Dreamhost is a perfectly acceptable host for most churches, and everything discussed in this article series will run perfectly fine on Dreamhost servers. If you are on another host, like Linode, I will highlight when better or easier options may be available to you, as an aside.

If you are paying more than about $30 a month in hosting bills for your church website, it is probably a really good idea to stop and ask yourself why. While there may be a perfectly good reason, the fact that you signed up at that price in 1996 probably isn’t one. Shop around, compare prices, and make sure you’re really getting the deal that is best for you.

Questions To Ask Yourself

  1. Does our church have web hosting?
  2. Does our web host support PHP and MySQL?
  3. Do we have enough bandwidth and disc space?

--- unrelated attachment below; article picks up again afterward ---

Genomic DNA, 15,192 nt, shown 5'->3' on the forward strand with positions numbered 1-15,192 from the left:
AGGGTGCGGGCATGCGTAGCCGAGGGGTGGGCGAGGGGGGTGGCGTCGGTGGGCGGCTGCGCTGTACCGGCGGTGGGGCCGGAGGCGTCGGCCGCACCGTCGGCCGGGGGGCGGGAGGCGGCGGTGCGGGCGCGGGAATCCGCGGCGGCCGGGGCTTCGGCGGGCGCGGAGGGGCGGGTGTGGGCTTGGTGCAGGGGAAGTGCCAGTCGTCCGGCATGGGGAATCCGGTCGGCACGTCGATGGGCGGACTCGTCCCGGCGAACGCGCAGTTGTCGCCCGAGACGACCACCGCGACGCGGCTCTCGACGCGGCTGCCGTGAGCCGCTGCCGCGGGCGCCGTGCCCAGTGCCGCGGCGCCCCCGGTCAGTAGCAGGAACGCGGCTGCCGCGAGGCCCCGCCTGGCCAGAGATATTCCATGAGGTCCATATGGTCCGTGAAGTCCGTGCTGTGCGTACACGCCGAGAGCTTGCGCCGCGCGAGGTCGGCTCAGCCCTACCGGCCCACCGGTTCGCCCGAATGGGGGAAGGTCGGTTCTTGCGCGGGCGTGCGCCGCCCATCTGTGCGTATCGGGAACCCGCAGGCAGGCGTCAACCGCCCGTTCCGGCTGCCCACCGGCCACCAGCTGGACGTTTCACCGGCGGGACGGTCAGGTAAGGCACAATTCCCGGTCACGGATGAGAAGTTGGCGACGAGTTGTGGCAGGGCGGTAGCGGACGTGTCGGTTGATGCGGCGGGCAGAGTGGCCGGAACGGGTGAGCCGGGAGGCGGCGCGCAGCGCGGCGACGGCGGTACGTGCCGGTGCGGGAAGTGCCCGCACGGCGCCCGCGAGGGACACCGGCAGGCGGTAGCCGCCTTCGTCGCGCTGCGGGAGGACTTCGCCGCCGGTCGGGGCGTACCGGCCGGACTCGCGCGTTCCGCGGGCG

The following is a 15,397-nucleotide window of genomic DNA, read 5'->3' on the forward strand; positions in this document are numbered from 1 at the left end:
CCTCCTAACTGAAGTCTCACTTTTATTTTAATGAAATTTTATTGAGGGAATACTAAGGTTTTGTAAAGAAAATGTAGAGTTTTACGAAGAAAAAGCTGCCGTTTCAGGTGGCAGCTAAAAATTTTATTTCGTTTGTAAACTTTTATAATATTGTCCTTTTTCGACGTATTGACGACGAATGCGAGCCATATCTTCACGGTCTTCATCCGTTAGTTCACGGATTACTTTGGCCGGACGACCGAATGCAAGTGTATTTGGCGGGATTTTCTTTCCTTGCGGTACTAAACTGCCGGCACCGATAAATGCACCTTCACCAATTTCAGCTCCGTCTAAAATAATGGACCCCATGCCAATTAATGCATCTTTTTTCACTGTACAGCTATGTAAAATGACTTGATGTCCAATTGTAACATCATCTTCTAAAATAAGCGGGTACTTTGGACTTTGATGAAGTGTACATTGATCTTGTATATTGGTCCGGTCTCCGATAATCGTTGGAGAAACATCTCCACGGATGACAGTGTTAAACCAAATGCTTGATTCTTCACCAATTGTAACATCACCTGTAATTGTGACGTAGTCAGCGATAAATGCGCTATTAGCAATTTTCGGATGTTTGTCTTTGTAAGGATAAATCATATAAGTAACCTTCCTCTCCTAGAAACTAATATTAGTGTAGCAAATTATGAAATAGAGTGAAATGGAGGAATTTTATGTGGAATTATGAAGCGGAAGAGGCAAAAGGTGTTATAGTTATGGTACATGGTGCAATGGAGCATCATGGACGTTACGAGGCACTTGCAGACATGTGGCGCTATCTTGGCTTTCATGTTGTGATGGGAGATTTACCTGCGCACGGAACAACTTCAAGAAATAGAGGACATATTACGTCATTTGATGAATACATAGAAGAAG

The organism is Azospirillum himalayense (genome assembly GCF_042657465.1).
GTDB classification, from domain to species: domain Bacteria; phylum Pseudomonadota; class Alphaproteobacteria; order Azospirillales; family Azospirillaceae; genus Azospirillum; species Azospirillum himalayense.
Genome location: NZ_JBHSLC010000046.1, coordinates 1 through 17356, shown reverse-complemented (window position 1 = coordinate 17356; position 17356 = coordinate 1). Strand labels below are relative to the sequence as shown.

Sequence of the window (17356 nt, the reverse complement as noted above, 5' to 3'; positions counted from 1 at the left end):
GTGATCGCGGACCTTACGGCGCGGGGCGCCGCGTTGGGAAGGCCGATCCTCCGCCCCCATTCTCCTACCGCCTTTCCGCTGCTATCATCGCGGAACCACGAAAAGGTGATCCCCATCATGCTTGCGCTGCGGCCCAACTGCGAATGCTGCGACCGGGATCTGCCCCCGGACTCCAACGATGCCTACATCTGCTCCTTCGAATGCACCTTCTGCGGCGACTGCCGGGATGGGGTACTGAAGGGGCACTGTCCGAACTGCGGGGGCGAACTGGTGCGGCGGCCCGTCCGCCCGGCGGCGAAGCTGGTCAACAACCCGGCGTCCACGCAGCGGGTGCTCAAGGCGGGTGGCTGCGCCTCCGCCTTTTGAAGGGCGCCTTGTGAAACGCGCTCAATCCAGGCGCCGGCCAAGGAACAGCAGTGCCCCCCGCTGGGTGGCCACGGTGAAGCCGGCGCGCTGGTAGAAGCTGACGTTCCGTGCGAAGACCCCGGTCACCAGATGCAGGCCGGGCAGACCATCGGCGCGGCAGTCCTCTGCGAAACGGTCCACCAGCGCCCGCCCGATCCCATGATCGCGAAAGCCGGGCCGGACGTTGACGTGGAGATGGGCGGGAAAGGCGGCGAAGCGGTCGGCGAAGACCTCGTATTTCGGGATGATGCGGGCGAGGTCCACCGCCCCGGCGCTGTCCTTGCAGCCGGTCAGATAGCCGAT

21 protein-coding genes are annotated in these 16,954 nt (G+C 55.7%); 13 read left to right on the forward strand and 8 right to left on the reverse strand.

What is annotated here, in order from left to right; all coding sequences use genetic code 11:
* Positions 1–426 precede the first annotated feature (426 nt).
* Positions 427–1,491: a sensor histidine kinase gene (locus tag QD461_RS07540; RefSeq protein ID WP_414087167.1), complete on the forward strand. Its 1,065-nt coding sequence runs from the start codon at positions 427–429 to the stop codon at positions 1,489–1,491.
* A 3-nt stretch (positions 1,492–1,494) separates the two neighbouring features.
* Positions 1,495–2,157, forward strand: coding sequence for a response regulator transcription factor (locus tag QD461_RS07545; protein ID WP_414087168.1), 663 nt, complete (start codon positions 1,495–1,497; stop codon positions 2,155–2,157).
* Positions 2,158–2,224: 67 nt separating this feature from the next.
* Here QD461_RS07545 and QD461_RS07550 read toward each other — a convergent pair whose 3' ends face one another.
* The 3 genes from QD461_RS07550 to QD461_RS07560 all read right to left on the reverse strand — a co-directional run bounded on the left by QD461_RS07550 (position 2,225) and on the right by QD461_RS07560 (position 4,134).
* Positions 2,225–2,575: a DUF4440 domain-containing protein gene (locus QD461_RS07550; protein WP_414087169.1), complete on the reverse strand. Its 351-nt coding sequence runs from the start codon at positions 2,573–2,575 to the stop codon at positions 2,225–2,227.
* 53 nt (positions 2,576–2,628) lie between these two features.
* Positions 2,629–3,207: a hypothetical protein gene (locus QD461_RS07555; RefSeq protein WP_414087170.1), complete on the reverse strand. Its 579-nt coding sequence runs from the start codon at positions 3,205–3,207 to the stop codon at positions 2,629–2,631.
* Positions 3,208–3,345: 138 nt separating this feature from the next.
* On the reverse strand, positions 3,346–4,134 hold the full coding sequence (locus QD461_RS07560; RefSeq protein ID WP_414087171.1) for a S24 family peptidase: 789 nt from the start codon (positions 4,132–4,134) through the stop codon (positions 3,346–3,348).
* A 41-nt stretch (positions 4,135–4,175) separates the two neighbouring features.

4. Are we paying a reasonable price?

Next Week

Next week: setting up your domain, and installing WordPress!

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Building Modern Church Websites, Part 1: Introduction

After these things I looked, and behold, a great multitude, which no man could number, out of every nation and of all tribes, peoples, and languages, standing before the throne and before the Lamb, dressed in white robes, with palm branches in their hands.

Revelation 7:9 (World English Bible)

Why Have A Church Website

The internet is changing the world. Facebook, Twitter, and other social networks are connecting people closer together than ever. Skype, Email, and cell phones are changing the way people communicate with one another. People are spending more time than ever online, either in the office during the day, or downloading music from iTunes at home after work.

If a church is going to be relevant today, it needs to be online, too. The church shouldn’t just be somewhere people go on Sunday morning; it should be part of their every day lives. It should be on the social networks they use, and in their email inboxes. They should be able to share it with their friends, and interact with it during their lunch breaks.